# Effect of Slope on Bearing Capacity

In some cases, the foundation of buildings may be founded on or very close to natural or man-made earth slopes. The bearing capacity of shallow foundations on slopes is reduced because the full formation of shear zones under ultimate loading conditions is not possible on the sides close to the slopes or edges. This is due to the fact that the zones of plastic flow in the soil on the slope side are smaller than those in a similar foundation on level ground, thereby resulting in a lower ultimate bearing capacity.

Meyerhof (1957) extended his bearing capacity theory to account for the effect of slope on the bearing capacity of foundations. Many other recent research works have been conducted on the effect of slope on bearing capacity using finite element modelling (Acharyya and Dey, 2017; Chakraboty and Kumar, 2013) and energy dissipation methods (Yang et al, 2007).

Figure 1 shows a section of a foundation with the failure surfaces under ultimate loading conditions. The distance b between the top edge of the slope and the foundation face determines the foundation’s stability. For a strip footing, the ultimate bearing capacity equation can be written as:

q = CNcq + 0.5γBNγq —– (1) (Meyerhof, 1957)

where γ = unit weight of soil, B = width of foundation, and Ncq and Nγq = resultant bearing capacity factors depending on the angle of inclination of the slope (β), angle of shearing resistance of the soil (ϕ), and the depth/width ratio D/B of the foundation.

The bearing capacity factors decrease with a greater inclination of the slope to a minimum for β = 90 degrees on purely cohesive material, and β = ϕ on cohesionless soil, when the slope becomes unstable. Because the bearing capacity of cohesionless soils is found to decrease approximately parabolically with an increase in slope angle, the decrease in bearing capacity is small in the case of clays but can be significant in the case of sands and gravels for inclinations of slopes used in practice (β < 30 degrees).

A solution of the slope stability has been obtained for a surcharge across the full horizontal top surface of a slope using dimensionless parameters called the stability number Ns, written as given in Equation (2);

Ns = c/γH —– (2)

Where c is the cohesion of the soil, γ is the unit weight of the soil, and H is the vertical height of the slope.

Eq. (3) represents the bearing capacity of a foundation on purely cohesive soil of great depth;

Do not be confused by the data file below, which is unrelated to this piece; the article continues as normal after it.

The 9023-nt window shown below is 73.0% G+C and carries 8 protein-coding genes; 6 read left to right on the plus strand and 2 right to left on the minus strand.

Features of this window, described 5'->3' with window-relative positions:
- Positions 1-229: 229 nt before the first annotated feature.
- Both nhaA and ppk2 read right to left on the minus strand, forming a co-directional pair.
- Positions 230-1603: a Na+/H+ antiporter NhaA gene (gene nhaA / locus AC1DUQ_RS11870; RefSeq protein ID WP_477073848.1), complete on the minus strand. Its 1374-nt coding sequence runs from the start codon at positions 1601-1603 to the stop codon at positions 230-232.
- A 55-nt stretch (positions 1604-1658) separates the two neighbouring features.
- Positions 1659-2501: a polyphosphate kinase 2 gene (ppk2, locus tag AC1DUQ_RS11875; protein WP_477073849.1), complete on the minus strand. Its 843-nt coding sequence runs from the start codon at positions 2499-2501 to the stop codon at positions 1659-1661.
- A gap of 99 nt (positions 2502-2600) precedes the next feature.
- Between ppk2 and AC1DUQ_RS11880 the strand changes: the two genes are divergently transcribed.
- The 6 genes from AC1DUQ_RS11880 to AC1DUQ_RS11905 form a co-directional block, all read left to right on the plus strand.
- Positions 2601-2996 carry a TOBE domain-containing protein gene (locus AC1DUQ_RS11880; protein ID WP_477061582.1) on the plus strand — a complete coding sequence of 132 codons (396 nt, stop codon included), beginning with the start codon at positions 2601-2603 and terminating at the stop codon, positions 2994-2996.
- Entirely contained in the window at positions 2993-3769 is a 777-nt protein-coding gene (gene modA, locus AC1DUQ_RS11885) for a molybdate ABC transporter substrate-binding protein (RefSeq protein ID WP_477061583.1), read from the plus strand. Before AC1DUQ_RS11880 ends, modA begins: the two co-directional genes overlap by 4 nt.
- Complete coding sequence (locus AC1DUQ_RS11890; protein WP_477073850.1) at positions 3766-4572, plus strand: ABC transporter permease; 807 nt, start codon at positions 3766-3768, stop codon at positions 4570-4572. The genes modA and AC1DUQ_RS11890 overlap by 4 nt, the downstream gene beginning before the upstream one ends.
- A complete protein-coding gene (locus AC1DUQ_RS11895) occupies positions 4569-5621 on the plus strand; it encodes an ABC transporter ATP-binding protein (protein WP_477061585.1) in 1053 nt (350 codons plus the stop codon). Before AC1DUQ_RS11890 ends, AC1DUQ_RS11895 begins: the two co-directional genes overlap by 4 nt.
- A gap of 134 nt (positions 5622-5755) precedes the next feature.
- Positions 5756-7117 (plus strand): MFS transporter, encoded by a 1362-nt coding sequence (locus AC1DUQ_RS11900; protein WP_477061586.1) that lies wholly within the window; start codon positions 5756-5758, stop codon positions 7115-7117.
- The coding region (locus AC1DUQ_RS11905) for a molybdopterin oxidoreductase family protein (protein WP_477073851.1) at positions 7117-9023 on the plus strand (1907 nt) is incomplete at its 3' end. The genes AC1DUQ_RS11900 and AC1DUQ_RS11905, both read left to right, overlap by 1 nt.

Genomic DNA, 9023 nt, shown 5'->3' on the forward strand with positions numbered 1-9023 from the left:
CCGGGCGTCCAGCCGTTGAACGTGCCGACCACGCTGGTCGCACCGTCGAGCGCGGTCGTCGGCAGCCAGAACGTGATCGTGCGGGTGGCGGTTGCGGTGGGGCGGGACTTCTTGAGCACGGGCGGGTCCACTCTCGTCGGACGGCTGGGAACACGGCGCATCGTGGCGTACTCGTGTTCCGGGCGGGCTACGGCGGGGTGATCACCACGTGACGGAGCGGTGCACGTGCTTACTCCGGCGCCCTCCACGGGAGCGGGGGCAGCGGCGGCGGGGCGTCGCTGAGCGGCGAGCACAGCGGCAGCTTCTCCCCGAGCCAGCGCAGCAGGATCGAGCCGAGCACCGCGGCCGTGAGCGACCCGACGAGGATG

q = CNcq + γDf —— (3)

where the Ncq factor depends on b as well as β, and the stability number Ns. This bearing capacity factor decreases significantly with increasing height and to a lesser amount with increasing slope inclination, as shown in the lower regions of Figure 2. The bearing capacity factor increases with an increase in b for a given height and slope angle, and beyond a distance of about 2 to 4 times the height of the slope, the bearing capacity is independent of the slope angle.

These bearing capacity factors are given in Figures 2 and 3 for strip foundation in purely cohesive and cohesionless soils respectively.

The bearing capacity factors increase with an increase in distance b. Beyond a distance of about 2 to 6 times the foundation width B, the bearing capacity is independent of the slope’s inclination and becomes the same as that of a foundation on a level surface.

References

[1] Acharyya R. and Dey A. (2017): Finite Element Investigation of the Bearing Capacity of Square Footings Resting on Sloping Ground. INAE Lett (2017) 2:97–105 DOI 10.1007/s41403-017-0028-6
[2] Debarghya Chakraborty & Jyant Kumar (2013) Bearing capacity of foundations on slopes, Geomechanics and Geoengineering, 8:4, 274-285, DOI: 10.1080/17486025.2013.770172
[3] Meyerhof G. G. (1957): The ultimate bearing capacity of foundations on slopes. The Proceedings of the Fourth International Conference on Soil Mechanics and Foundation Engineering, London, August 1957
[4] Yang, Xl., Wang, Zb., Zou, Jf. et al. (2007): Bearing capacity of foundation on slope determined by energy dissipation method and model experiments. J Cent. South Univ. Technol. 14, 125–128 (2007). https://doi.org/10.1007/s11771-007-0025-0